It was the kayak ride.

Most Ha Long tours include a kayak ride and a cave tour in their package. Our kayak ride was on the second day. Unfortunately I have very few pictures as we were warned to keep our phones and cameras in our rooms, so they wouldn’t get ruined if we tipped.

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So you’ll just have to trust me when I say navigating these waters by yourself amongst the beautiful caves, rocks, and outcroppings is incredible. You’re virtually left up to your own devices so you can explore what you find interesting. One couple on our group explored a cave while most of us headed to a beach. But because there is no set path you can go wherever you like (within reason of course). Paddling on your own in the choppy waters is so freeing and exciting. This experience alone was worth the money I paid for the trip.

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Another odd moment about the kayak ride that made me really appreciate Ha Long Bay is the following. After we had kayaked back to the little day-tour boat and before we prepared to go back to the big boat, our tour guide had to retrieve some tourists who’d gone too far off the beaten path. When we found the people and got them aboard, our own little day-tour boat became trapped on a sand bar, and we were all afraid for several minutes that we’d be trapped out here until some of the men got out and pushed. This is bizarre I know, but sometimes tour group experiences go too smoothly, and you miss out on the trial-and-error, negative experiences that come with traveling (i.e. the best travelling stories and sometimes the worst). The fact that this tour wasn’t completely without moments of, “Crap, what are we going to do next?” made me love it even more. Maybe I’m a complete nutcase though.

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I tried to hate Ha Long Bay, but failed. Talking to other travelers in our group, eating absolutely incredible meals each time we sat down in the lovely dining room, and of course viewing one of the seven modern wonders of the world with my own eyes, swayed my crabby demeanor. And then a stunning, liberating kayak ride in the bays of Ha Long changed my mind completely.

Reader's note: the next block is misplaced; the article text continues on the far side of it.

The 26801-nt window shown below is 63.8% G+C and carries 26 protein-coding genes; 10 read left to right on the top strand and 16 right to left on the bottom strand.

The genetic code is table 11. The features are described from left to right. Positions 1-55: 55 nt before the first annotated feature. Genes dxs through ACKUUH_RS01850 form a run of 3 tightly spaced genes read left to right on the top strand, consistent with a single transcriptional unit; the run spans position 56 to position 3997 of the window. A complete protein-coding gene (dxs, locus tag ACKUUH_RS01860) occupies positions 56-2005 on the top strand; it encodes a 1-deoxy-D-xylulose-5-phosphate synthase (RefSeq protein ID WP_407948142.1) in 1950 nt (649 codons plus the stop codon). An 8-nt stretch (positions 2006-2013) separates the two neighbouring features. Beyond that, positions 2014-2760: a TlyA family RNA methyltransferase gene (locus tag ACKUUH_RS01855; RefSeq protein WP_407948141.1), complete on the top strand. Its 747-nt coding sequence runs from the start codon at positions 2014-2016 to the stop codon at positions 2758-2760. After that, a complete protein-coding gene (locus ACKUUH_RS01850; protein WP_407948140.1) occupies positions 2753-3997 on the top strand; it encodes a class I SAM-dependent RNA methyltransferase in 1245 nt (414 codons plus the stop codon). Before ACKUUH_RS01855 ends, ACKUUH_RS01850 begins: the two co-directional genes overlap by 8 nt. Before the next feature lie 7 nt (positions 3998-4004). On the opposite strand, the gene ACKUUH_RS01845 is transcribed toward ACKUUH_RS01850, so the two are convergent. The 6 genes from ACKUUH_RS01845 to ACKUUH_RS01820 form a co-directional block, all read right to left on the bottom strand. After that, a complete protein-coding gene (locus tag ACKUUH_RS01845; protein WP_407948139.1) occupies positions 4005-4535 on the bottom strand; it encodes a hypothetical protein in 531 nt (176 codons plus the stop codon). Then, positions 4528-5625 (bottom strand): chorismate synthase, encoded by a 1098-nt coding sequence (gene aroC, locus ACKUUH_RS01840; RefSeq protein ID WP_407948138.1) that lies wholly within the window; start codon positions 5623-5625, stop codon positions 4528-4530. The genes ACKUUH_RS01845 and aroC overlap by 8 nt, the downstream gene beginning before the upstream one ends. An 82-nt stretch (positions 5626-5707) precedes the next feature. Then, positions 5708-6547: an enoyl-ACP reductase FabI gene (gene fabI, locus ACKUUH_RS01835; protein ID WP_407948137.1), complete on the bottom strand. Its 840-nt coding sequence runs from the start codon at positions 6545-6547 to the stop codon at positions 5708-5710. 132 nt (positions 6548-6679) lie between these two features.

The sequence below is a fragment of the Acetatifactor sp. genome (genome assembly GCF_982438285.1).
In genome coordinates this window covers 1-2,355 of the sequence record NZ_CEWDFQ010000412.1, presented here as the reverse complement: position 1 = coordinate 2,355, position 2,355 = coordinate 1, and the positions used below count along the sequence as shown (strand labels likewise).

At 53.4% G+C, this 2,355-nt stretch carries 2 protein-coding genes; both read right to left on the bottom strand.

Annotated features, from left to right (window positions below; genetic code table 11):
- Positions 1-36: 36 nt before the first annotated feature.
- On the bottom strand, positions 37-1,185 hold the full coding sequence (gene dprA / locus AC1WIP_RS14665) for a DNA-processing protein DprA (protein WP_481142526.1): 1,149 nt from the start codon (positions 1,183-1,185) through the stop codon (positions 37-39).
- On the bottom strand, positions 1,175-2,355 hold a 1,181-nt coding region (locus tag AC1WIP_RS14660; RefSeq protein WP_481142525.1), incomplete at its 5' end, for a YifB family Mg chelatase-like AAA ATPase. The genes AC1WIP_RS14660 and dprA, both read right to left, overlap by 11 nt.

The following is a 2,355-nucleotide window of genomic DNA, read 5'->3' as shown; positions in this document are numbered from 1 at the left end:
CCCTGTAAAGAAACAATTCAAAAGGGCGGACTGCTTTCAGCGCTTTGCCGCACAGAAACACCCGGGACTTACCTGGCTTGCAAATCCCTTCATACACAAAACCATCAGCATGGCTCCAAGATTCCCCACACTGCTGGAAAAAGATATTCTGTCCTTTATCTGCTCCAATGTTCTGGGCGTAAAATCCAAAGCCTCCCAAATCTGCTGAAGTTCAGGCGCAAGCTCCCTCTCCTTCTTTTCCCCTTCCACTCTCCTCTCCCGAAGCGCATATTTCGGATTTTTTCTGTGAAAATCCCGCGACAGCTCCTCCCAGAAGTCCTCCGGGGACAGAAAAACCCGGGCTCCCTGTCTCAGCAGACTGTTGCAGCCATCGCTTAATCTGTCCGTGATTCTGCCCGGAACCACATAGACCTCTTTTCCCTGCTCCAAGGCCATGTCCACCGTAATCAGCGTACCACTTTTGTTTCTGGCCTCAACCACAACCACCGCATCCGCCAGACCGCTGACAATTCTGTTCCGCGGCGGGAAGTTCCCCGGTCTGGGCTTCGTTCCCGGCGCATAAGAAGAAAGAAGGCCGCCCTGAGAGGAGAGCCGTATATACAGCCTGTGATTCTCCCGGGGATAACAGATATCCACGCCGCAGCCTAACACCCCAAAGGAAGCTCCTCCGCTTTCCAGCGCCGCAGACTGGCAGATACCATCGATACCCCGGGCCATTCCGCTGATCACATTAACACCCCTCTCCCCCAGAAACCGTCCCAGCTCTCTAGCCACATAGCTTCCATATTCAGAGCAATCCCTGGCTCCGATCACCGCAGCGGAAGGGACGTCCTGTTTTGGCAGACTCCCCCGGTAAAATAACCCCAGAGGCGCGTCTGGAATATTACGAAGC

Ha Long was truly magical and worth it.

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Information:

I went with Swan Cruises and was extremely pleased with their service and amenities. If you want to book a tour, you can find their information here: http://swancruiseshalong.com/.

Technically Swan Cruises is in Bai Tu Bay, which is part of the same region as Ha Long and if you book a tour here instead of proper Ha Long, you’ll see many of the same sights. The positive aspect of going to Bai Tu Bay instead of Ha Long is that there are far fewer tourists and tour boats, so you have more of the beautiful scenery to yourself.

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Has anyone else been to Ha Long Bay or Bai Tu Bay? What did you think? Am I the only person who started their journey with a skeptical attitude?

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2 thoughts on “I Tried to Hate Ha Long Bay and Failed

  1. It’s appropriate time to make some plans for the future and it is time to be happy.

    I have read this post and if I could I desire to suggest you few interesting things or suggestions.

    Maybe you can write next articles referring to this article.
    I wish to read more things about it!

  2. This is very nice to hear. I’ve found myself caught in a variety of awful tour groups in the past, and have learnt to try to avoid them and remain independent where i can. I am in two minds about Ha Long bay for this reason. I will be there in the next 10 days or so and had been thinking about staying on Cat Ba island as an alternative. Your tour looks pretty nice though! And it might be a necessary dose of luxury after three weeks of roughing it on a motorbike